The exhibit “Personal Responsibility: The Camp Photographs of Toyo Miyatake” will open on Saturday, April 7, at the Eastern California Museum in Independence. The exhibit features more than 70 black-and-white photos by Toyo Miyatake, showing many aspects of life in the Manzanar Relocation Center during WW II. There will be a brief presentation at 2 p.m., and light refreshments will be served throughout the day. The Museum is located at 155 N. Grant St., in Independence, and is open from 10 a.m. to 5 p.m.
Miyatake was born in Japan and moved to American with his family when he was 14. Before being interned at Manzanar, he had become a well-known and highly respected photographer in Los Angeles. His photographs included traditional portraits and cutting edge, modern photography featured in numerous exhibits in the U.S. and abroad. The Miyatake family was interned at Manzanar, and Toyo Miyatake later said he felt it was his responsibility to document camp life. He had smuggled into camp a camera lens and film, and his first photos were taken using a wooden, box camera made in camp. Eventually he was allowed to use his own photo equipment. His photos of Manzanar have been included in many books, and are often likened, in quality, technique and storytelling, to Manzanar photos taken by contemporaries such as Ansel Adams and Dorthea Lange.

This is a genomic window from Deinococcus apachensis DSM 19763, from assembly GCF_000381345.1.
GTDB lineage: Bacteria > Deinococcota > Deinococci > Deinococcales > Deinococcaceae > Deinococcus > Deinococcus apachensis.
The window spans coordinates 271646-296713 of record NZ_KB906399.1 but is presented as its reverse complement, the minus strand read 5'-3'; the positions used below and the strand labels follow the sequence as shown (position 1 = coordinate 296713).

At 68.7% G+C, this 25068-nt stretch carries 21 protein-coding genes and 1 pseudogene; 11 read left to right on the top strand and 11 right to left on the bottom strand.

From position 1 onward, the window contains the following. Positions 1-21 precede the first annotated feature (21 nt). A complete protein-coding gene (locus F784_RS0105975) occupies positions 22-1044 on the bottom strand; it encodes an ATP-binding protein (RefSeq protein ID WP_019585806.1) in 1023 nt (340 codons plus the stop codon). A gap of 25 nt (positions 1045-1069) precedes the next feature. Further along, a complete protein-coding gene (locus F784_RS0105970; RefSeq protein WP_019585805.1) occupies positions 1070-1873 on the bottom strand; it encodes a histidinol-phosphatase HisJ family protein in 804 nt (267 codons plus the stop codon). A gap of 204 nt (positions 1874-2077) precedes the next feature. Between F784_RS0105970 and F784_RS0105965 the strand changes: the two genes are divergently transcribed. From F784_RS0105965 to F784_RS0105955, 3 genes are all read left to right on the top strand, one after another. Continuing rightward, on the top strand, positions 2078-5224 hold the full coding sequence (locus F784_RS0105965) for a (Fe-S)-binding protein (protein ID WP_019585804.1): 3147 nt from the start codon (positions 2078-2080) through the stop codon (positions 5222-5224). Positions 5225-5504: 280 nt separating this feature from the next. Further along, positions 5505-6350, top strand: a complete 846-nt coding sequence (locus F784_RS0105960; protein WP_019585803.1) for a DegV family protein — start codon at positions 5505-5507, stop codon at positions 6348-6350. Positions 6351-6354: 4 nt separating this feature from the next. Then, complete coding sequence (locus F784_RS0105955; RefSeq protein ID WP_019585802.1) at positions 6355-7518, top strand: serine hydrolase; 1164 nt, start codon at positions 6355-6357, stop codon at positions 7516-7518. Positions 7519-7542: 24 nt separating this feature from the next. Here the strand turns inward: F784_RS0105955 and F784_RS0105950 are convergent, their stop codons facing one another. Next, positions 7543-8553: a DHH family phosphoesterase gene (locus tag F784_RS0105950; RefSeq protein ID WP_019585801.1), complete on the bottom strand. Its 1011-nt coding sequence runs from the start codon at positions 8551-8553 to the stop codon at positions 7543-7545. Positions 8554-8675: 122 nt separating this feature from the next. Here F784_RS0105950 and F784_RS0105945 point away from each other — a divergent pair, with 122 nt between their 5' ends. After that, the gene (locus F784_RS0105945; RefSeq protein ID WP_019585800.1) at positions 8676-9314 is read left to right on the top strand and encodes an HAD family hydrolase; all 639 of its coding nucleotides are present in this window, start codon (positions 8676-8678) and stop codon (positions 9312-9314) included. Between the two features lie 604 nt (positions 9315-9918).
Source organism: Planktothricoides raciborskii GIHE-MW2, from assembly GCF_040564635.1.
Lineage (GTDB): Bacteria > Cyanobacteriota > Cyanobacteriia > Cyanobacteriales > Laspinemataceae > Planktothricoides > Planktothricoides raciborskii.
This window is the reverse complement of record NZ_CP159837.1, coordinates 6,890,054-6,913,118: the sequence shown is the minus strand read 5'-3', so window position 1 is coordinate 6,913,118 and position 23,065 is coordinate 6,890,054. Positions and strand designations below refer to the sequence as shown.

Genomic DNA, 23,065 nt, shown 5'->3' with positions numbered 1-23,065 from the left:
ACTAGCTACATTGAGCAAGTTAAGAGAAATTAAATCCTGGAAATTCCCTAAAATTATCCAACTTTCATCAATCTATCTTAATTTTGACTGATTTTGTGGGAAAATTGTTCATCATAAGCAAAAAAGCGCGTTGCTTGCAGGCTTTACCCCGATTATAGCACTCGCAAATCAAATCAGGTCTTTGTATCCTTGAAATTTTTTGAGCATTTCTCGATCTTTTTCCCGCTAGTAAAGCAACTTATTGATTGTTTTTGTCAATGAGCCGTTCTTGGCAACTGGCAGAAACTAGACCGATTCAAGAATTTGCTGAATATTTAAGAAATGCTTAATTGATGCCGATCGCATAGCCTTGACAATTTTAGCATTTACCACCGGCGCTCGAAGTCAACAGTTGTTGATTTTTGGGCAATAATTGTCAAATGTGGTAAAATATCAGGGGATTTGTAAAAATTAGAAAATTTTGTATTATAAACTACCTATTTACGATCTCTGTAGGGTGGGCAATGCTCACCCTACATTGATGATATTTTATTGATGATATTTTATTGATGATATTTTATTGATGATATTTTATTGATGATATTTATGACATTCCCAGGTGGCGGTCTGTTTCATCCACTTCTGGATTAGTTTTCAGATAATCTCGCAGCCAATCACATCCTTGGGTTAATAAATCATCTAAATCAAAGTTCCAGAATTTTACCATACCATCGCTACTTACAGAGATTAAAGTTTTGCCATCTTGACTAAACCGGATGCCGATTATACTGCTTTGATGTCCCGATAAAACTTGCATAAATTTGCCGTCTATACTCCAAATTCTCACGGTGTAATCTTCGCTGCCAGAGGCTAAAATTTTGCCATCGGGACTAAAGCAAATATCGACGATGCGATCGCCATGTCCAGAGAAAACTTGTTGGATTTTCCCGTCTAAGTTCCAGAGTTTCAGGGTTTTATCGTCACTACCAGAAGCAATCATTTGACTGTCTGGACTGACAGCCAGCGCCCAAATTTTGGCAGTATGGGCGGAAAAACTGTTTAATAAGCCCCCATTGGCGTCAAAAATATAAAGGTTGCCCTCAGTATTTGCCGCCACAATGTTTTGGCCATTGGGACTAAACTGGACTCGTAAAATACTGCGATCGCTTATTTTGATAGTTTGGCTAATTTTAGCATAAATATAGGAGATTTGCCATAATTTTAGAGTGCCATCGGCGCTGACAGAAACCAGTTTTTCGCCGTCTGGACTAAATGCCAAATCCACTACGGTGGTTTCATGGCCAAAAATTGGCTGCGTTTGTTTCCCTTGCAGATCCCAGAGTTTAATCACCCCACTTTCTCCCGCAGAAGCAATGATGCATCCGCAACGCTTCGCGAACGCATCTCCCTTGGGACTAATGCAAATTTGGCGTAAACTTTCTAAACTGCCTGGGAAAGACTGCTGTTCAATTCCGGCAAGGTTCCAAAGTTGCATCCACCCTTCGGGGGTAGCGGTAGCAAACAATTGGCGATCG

After the war, he returned to his studio in Little Tokyo. The museum-quality prints in the exhibit were created by Toyo’s son, Archie, who took over the Miyatake Studio after his father retied. Funding to purchase the photo prints in the exhibit was provided by a California Civil Liberties Public Education Program grant in 2000. In 2011, Toyo Miyatake’s many contributions to his community and to photography, before, during and after his internment in Manzanar, led to him being honored and remembered by having a street in Little Tokyo named Toyo Miyatake Way, and the installation of a bronze relief of the photographer.
For more info, call the Museum at 760.878.0258. –Press Release